Therefore, additional techniques like non-contact metrology systems are adopted to assess the machining operation.

Manual inspection of turned parts is simple and faster as the external surfaces are machined in a turning operation.

Things to Consider During Boring and Turning Operations

Chattering is the most commonly encountered problem in a boring process due to overhanging of the boring bar. Heavy metal boring bars and carbide bars help minimize chatter by reducing vibrations.

Overhang of a boring bar
Overhang of a boring bar

Apart from optimizing radial depth of cut, feed, and cutting speeds, the tool's material helps prevent this problem to a great extent.

Though expensive, heavy-metal bars are used in applications where holes of a higher length-to-diameter ratio (about 6:1 ratio) are to be machined.

For example, a tungsten-carbide tool is the most commonly used heavy metal boring bar.

A steel bar is chosen for holes of a lower length-to-diameter ratio (about 4:1), which is the least expensive and readily available.

Similarly, for turning operation, the selection of the right cutting tool depends on the material to be machined and the power available.

For a continuous machining process, cutting tools having a higher grade of hardness are chosen for better wear resistance and extended tool life.

Applications of Boring and Turning Operations

The difference in the application of boring and turning can be understood by considering the manufacturing process of a piston head.

Piston head
Piston head

Manufacturing a piston involves many processes like casting, heat treatment, machining, and inspection.

After casting the metal into the desired shape, the cylindrical surface of the piston is turned on a lathe to get the precise dimensions and attain tight tolerance with the cylinder.

After getting the required dimensions of the cylindrical surface, a boring tool is used to enlarge an already drilled hole on the side of the piston to the required dimensions for placing the gudgeon pin.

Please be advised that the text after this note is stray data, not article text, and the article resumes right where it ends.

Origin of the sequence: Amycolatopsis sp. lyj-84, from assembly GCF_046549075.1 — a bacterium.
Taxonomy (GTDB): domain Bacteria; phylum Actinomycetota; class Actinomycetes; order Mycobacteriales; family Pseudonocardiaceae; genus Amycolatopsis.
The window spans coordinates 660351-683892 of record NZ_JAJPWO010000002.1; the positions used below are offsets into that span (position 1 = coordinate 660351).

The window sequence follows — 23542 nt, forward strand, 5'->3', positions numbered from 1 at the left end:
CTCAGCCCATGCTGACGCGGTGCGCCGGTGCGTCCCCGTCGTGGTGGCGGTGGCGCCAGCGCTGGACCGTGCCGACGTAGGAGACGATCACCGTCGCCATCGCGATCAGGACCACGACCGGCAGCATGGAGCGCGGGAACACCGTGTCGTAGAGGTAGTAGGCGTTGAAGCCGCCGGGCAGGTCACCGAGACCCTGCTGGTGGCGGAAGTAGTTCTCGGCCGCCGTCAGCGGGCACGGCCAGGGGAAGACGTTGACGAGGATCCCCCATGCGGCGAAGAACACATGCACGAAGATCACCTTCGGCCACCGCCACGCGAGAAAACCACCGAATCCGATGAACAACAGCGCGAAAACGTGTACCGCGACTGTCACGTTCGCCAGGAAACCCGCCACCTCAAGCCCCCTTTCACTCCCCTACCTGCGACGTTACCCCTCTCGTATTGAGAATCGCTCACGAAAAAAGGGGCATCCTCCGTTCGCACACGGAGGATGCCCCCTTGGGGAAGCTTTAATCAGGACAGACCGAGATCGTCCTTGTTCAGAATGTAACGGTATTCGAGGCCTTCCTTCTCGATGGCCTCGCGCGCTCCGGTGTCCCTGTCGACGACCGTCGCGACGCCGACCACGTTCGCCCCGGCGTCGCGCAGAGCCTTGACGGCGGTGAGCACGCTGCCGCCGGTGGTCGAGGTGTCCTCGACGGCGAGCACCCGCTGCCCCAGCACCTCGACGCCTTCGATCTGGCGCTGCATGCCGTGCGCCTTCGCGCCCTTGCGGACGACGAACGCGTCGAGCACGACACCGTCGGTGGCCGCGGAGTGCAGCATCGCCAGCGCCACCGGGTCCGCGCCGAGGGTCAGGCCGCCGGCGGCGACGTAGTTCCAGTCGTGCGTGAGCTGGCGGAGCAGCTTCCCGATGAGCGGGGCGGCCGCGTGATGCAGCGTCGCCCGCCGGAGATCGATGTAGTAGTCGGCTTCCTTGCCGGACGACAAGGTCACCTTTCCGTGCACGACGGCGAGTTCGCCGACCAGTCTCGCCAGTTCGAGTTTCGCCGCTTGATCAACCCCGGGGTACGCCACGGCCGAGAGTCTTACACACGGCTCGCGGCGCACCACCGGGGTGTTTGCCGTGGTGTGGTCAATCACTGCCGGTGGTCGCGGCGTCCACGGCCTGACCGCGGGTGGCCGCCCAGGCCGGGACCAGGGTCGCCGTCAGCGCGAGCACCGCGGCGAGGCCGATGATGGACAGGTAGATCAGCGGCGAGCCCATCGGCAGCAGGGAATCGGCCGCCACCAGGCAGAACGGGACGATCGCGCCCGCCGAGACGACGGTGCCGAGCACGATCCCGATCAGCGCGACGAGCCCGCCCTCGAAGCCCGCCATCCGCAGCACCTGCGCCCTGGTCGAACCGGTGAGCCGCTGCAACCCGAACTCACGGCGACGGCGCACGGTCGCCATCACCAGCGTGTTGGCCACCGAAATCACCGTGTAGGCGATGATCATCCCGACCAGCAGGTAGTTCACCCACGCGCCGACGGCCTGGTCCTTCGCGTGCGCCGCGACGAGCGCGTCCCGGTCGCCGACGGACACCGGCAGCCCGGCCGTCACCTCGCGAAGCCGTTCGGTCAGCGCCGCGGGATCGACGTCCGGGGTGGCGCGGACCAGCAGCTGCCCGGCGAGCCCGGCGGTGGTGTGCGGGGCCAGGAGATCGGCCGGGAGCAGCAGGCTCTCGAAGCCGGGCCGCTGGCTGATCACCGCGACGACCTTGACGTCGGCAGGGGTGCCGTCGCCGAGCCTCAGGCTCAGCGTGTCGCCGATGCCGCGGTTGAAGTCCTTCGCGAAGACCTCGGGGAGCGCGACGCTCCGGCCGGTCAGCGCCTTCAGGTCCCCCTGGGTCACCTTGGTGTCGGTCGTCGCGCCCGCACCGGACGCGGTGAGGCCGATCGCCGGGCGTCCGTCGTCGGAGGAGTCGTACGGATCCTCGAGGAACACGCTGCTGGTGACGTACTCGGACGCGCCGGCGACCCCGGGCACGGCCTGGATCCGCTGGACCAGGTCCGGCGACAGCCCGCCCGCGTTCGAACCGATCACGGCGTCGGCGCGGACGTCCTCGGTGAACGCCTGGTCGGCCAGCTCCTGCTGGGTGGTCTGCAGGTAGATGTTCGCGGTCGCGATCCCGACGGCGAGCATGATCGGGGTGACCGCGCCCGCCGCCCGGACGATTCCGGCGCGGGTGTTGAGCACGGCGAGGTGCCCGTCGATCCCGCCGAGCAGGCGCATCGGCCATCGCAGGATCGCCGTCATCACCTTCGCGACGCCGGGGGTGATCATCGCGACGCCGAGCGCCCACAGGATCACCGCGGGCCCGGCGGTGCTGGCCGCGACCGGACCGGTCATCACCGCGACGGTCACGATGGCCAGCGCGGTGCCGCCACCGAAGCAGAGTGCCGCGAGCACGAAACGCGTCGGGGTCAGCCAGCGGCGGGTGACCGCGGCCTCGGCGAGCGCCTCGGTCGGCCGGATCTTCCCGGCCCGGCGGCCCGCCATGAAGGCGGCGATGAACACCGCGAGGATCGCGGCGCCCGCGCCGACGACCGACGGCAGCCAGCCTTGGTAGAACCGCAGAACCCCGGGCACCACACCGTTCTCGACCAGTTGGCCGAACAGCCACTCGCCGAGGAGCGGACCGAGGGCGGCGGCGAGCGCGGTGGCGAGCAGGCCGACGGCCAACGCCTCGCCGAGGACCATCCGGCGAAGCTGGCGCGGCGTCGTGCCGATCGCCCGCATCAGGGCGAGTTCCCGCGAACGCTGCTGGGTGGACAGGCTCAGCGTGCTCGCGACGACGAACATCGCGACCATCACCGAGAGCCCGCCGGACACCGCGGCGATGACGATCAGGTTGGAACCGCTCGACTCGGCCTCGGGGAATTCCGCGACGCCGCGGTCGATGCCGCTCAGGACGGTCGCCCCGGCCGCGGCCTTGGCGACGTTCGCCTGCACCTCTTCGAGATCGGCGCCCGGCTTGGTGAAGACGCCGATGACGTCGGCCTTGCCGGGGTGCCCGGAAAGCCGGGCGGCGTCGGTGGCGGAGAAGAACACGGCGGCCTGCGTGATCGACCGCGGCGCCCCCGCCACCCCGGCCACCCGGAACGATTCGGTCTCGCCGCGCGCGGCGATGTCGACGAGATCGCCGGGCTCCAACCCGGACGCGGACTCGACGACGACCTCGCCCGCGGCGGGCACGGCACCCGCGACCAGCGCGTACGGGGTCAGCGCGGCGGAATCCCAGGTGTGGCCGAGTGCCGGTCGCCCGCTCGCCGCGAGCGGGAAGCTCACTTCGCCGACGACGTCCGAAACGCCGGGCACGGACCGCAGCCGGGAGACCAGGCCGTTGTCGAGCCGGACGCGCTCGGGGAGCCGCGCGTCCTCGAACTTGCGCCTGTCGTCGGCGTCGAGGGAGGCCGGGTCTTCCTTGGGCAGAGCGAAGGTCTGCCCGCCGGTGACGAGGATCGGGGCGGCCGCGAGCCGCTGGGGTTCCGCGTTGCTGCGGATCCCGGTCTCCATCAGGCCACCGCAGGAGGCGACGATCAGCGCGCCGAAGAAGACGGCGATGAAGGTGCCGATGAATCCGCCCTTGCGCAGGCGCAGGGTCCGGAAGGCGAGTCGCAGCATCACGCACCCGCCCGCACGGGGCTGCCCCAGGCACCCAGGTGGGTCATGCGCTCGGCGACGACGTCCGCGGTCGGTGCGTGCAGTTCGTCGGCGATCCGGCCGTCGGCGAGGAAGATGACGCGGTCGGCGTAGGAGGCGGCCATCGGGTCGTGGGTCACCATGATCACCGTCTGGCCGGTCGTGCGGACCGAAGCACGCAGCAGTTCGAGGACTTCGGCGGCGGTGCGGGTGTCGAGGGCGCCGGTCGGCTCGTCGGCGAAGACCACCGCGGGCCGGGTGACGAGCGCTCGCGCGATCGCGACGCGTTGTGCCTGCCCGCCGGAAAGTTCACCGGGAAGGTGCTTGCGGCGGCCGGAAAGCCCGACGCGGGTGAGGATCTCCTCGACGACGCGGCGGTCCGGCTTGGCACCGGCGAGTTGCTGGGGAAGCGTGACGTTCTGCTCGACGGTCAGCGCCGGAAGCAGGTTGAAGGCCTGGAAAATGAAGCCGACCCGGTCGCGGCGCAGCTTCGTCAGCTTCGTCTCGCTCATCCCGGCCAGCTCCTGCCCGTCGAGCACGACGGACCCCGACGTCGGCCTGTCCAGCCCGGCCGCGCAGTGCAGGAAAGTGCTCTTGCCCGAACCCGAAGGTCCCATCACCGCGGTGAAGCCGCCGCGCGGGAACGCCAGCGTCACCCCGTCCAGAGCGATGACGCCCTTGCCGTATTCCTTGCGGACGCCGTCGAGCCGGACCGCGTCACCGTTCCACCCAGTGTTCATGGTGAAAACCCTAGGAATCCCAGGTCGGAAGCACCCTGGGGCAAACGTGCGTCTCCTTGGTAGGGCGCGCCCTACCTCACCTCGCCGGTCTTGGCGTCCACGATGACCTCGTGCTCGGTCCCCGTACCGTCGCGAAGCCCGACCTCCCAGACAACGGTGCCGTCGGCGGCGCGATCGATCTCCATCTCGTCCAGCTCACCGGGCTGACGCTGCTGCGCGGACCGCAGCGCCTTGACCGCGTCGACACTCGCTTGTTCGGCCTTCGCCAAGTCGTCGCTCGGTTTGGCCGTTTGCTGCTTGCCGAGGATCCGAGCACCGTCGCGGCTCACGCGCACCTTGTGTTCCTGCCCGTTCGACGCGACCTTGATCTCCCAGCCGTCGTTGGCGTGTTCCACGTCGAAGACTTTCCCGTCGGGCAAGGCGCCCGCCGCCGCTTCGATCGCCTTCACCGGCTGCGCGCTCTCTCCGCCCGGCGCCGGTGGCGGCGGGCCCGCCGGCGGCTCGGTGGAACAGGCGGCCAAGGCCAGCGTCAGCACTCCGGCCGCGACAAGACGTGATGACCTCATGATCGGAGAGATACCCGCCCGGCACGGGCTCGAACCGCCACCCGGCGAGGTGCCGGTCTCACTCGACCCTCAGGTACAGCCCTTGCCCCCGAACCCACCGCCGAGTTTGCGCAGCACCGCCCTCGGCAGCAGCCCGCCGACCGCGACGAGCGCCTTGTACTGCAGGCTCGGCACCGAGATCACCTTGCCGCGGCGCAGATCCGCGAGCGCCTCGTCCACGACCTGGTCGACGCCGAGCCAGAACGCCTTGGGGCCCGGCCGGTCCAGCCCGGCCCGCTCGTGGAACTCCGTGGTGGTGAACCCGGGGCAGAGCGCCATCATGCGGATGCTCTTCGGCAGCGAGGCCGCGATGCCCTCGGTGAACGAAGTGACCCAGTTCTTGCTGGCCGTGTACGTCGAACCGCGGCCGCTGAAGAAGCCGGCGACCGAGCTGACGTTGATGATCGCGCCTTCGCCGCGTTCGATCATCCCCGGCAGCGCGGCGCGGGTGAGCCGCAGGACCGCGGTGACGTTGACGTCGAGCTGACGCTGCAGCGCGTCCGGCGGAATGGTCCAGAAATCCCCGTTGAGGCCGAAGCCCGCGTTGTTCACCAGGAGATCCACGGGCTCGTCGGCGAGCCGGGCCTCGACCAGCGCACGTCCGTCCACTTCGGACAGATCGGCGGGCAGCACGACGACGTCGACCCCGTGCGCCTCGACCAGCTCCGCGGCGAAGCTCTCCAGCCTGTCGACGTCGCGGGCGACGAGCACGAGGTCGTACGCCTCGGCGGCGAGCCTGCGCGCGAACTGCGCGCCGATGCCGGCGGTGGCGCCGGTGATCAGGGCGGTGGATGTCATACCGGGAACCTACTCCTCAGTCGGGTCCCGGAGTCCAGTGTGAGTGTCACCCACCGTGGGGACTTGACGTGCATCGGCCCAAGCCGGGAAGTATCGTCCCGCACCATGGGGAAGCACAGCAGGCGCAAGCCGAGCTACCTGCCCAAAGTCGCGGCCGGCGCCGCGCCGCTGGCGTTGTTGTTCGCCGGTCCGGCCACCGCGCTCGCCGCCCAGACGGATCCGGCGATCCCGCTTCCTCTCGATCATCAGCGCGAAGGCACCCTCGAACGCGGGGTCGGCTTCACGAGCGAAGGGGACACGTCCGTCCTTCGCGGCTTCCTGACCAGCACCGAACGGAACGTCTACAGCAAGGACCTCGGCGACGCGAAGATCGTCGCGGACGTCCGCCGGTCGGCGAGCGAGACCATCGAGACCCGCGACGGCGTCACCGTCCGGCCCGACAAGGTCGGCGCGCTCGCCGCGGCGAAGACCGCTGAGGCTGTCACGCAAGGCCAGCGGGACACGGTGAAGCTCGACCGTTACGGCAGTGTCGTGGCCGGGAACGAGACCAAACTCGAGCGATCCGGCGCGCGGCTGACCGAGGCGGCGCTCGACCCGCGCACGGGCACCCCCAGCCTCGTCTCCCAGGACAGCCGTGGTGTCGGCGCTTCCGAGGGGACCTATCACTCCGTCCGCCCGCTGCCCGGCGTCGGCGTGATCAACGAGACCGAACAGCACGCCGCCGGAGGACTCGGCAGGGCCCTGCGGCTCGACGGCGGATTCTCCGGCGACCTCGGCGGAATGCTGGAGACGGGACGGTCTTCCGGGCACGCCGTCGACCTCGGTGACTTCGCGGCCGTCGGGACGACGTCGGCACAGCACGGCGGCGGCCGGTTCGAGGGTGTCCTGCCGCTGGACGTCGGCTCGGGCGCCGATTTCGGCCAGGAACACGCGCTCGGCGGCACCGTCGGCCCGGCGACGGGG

Final Thoughts

Boring and turning produce excellent results when performed under optimal machining conditions.

Both operations are often performed in sequence to get the final product, and based on the part to be machined, the sequence of the machining processes should be decided.

For example, when machining a piston head, the turning operation is performed first, followed by the drilling and boring process.

The reason is the enormous amount of stress concentration that will be developed around the hole (formed by drilling or boring), rendering the surface unstable for turning operation.

Frequently Asked Questions (FAQ)

Can threading be performed using a boring bar?

Yes, threading can be performed using a boring bar along with threading inserts for the operation.

Does a machinist require different skills to perform boring when compared to turning?

No, though turning and boring are two different processes, it is only the machining parameters that affect the surface finish of a part. Therefore, a machinist needn’t acquire additional skills for this purpose.

Can boring be performed on wood?

Yes, a special bit called an auger bit is used to bore holes in wooden workpieces.

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Hey I'm John. I talk about CNCs and Lasers at Mellowpine. If you have any questions related to CNCs or Lasers, I'd be happy to answer them. Reach me at mail@mellowpine.com

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John

Hey I'm John. I talk about CNCs and Lasers at Mellowpine. If you have any questions related to CNCs or Lasers, I'd be happy to answer them. Reach me at mail@mellowpine.com